AFTER the gender flap involving Lawrence Summers, Harvard University undoubtedly sought a leader who would attract positive, not negative, attention. In selecting Drew Gilpin Faust as its new president, ending the tumultuous five-year presidency of Mr. Summers, the school's governing body did not disappoint.
To almost immediate acclaim, Ms. Faust was named the first woman to lead the oldest university in the United States. The Civil War scholar and respected university insider did something no woman has been able to do in the 371-year history of Harvard - become its president.
The announcement generated a ripple of excitement throughout academia and beyond.
But as the news spread about the 59-year-old Ms. Faust, it appeared clear she came to her extraordinary success the old fashioned way - she earned it.
Before coming to Harvard six years ago, the noted historian spent 25 years teaching at the University of Pennsylvania. Since 2001, two years after Radcliffe College merged into Harvard as a research center with a mission to study gender issues, Ms. Faust has been dean of the Radcliffe Institute for Advanced Study.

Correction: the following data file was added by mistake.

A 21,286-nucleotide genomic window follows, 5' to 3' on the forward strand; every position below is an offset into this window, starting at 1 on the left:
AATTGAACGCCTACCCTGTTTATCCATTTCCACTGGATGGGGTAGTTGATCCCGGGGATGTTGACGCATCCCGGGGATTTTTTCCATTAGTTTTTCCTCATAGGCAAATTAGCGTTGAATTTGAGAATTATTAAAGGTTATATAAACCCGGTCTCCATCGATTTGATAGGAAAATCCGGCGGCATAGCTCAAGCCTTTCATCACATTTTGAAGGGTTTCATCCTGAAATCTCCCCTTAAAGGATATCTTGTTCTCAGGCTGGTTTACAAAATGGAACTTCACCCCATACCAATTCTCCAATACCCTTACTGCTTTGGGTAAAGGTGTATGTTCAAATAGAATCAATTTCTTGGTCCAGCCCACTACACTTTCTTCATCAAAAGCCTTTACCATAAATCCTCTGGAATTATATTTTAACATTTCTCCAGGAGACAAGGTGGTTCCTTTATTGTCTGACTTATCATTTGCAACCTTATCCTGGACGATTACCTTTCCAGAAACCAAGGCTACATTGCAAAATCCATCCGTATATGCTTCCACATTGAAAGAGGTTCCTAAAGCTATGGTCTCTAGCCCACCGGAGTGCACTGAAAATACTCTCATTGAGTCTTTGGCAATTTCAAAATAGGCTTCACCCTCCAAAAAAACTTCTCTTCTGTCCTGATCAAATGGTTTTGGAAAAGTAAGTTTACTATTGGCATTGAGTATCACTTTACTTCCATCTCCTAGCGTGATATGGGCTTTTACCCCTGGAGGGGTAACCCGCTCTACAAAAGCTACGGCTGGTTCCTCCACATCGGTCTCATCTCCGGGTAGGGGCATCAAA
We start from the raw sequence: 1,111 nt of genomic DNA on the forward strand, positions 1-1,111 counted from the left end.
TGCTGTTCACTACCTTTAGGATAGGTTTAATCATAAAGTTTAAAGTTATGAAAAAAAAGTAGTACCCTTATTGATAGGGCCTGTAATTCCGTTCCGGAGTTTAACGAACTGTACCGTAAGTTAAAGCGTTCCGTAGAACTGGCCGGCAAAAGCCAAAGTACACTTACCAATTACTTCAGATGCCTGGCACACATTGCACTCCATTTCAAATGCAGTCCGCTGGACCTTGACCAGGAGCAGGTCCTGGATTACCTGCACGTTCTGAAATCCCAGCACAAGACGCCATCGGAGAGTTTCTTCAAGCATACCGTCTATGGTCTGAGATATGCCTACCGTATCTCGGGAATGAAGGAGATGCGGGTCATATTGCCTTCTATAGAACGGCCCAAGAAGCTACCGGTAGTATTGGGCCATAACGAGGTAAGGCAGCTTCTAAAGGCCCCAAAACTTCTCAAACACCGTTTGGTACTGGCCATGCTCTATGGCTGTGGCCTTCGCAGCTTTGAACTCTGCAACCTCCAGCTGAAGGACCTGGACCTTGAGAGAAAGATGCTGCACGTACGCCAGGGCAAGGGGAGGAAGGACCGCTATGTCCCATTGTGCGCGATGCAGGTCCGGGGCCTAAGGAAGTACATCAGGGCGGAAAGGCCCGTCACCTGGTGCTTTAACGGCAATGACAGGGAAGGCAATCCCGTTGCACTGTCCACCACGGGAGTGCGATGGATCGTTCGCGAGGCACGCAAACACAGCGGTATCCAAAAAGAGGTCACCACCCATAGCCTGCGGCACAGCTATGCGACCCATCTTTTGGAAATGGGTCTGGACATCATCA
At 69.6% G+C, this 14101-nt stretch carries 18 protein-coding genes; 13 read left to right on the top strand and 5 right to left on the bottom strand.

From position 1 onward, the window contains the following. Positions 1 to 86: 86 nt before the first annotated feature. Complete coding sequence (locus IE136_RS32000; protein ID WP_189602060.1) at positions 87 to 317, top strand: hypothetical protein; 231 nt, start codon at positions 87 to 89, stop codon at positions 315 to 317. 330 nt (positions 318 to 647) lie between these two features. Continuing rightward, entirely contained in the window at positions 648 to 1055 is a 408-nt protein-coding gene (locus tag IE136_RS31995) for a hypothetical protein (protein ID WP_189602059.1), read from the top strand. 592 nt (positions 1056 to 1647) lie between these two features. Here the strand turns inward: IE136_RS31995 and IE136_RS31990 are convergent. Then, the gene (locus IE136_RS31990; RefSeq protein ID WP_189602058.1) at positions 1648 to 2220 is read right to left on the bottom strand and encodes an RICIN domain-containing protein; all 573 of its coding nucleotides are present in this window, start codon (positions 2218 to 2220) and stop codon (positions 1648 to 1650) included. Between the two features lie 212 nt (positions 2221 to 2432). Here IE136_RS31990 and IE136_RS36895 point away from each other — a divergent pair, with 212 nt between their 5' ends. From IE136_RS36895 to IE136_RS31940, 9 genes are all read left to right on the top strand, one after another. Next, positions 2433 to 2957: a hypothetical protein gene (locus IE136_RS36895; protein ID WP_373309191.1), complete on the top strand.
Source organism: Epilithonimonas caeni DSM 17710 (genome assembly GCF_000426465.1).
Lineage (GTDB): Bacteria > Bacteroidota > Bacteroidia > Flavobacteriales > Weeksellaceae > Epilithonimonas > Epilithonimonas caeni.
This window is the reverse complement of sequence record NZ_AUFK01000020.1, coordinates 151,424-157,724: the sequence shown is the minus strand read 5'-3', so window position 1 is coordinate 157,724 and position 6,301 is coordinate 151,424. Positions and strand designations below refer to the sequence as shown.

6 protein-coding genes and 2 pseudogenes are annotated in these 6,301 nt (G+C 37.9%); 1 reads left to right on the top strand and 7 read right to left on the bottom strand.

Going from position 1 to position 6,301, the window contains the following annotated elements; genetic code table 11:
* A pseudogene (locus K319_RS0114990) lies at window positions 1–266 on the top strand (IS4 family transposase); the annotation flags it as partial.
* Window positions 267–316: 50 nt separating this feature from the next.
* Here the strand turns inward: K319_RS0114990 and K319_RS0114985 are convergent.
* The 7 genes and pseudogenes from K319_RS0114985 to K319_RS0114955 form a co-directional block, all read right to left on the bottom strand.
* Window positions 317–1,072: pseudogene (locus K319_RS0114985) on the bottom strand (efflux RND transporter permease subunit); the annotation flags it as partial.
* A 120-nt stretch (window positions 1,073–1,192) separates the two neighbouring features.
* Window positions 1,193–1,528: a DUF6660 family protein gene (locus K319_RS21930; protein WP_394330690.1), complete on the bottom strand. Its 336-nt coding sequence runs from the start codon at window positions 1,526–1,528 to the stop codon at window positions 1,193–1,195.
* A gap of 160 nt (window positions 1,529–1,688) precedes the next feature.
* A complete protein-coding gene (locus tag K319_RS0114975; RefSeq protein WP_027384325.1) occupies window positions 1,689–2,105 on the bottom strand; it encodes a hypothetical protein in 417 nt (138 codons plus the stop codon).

Ironically, that background proved invaluable under the previous president. Few will forget the uproar Mr. Summers caused by suggesting that genetic gender differences may explain why few women rise to top science jobs.
As the controversy raged, Ms. Faust oversaw two panels studying gender diversity on campus. During the exhaustive search to find a suitable successor to the volatile Mr. Summers, the Radcliffe dean emerged as a candidate with both exceptional academic and diplomatic skills.
The new president will need them in abundance to facilitate cooperation between the many distinguished and disparate factions at Harvard. But for now, the university's first woman boss can join the many celebrating her remarkable promotion to what may be the most prestigious job in higher education.
"I hope that my own appointment can be one symbol of an opening of opportunities that would have been inconceivable even a generation ago," she said. Yet Drew Gilpin Faust put the historic distinction in proper perspective by emphasizing "I'm not the woman president of Harvard, I'm the president of Harvard."
The 28th, to be exact.
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